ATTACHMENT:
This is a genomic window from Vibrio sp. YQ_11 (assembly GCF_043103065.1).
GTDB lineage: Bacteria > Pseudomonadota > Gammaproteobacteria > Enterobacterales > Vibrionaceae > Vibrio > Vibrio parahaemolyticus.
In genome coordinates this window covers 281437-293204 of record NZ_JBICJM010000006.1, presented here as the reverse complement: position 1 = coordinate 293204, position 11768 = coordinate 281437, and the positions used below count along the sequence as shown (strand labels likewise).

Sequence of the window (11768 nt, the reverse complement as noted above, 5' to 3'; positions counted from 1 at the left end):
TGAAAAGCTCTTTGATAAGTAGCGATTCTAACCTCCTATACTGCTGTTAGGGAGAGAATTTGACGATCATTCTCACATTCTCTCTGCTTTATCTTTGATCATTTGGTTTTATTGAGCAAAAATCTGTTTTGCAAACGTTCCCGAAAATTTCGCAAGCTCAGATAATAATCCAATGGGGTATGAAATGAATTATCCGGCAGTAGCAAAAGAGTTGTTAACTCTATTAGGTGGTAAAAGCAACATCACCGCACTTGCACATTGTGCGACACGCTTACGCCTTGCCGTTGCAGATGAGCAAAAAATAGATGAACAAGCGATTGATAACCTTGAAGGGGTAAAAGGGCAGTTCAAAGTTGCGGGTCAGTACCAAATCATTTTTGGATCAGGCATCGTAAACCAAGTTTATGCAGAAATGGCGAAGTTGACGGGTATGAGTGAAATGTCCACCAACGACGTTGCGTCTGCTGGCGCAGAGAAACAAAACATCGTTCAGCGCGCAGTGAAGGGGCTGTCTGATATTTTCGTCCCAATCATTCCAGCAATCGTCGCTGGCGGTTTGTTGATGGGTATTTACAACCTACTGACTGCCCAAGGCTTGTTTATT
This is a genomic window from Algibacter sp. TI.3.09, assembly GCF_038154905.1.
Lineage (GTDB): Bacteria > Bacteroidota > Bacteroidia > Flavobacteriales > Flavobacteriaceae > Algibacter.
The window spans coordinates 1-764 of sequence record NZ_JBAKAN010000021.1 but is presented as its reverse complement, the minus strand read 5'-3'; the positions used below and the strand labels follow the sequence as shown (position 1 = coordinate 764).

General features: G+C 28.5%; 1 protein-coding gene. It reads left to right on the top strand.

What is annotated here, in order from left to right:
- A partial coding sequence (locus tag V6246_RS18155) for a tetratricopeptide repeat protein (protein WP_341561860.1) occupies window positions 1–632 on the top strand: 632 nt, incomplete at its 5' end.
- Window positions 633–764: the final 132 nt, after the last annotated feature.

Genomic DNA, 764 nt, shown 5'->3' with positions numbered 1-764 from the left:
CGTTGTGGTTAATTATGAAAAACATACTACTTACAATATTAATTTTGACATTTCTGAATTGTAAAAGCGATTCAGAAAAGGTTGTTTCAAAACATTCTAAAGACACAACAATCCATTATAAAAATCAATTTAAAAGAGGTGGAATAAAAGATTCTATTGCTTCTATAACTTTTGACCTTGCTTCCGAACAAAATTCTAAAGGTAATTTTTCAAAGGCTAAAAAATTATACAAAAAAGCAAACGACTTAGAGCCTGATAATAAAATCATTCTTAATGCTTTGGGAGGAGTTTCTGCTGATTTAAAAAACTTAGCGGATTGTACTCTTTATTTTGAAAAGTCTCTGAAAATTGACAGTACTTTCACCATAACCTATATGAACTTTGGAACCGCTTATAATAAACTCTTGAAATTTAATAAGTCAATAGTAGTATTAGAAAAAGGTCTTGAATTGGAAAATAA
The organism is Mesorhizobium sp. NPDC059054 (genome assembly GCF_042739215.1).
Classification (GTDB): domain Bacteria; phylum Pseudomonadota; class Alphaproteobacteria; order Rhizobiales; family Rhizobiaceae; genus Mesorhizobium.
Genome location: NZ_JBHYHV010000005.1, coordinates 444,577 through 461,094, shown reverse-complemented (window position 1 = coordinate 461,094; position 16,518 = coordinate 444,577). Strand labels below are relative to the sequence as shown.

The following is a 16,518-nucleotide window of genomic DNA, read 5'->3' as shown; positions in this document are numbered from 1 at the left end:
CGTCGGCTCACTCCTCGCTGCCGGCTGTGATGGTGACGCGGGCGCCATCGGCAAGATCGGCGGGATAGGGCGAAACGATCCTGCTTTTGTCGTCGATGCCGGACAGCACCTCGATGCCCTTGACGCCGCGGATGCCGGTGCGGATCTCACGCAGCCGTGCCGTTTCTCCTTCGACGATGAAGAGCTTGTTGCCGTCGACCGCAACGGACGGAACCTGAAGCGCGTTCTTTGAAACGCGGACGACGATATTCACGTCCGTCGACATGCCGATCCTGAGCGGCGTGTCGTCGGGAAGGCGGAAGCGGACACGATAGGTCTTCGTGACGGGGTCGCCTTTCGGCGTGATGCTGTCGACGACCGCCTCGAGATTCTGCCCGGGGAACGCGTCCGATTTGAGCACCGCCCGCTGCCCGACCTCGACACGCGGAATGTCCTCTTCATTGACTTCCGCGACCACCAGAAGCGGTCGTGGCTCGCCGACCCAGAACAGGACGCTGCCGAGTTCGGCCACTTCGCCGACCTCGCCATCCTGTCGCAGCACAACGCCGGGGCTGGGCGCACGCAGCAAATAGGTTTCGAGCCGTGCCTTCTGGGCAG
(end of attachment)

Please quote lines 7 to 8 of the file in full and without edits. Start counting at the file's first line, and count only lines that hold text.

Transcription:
Lineage (GTDB): Bacteria > Bacteroidota > Bacteroidia > Flavobacteriales > Flavobacteriaceae > Algibacter.
The window spans coordinates 1-764 of sequence record NZ_JBAKAN010000021.1 but is presented as its reverse complement, the minus strand read 5'-3'; the positions used below and the strand labels follow the sequence as shown (position 1 = coordinate 764).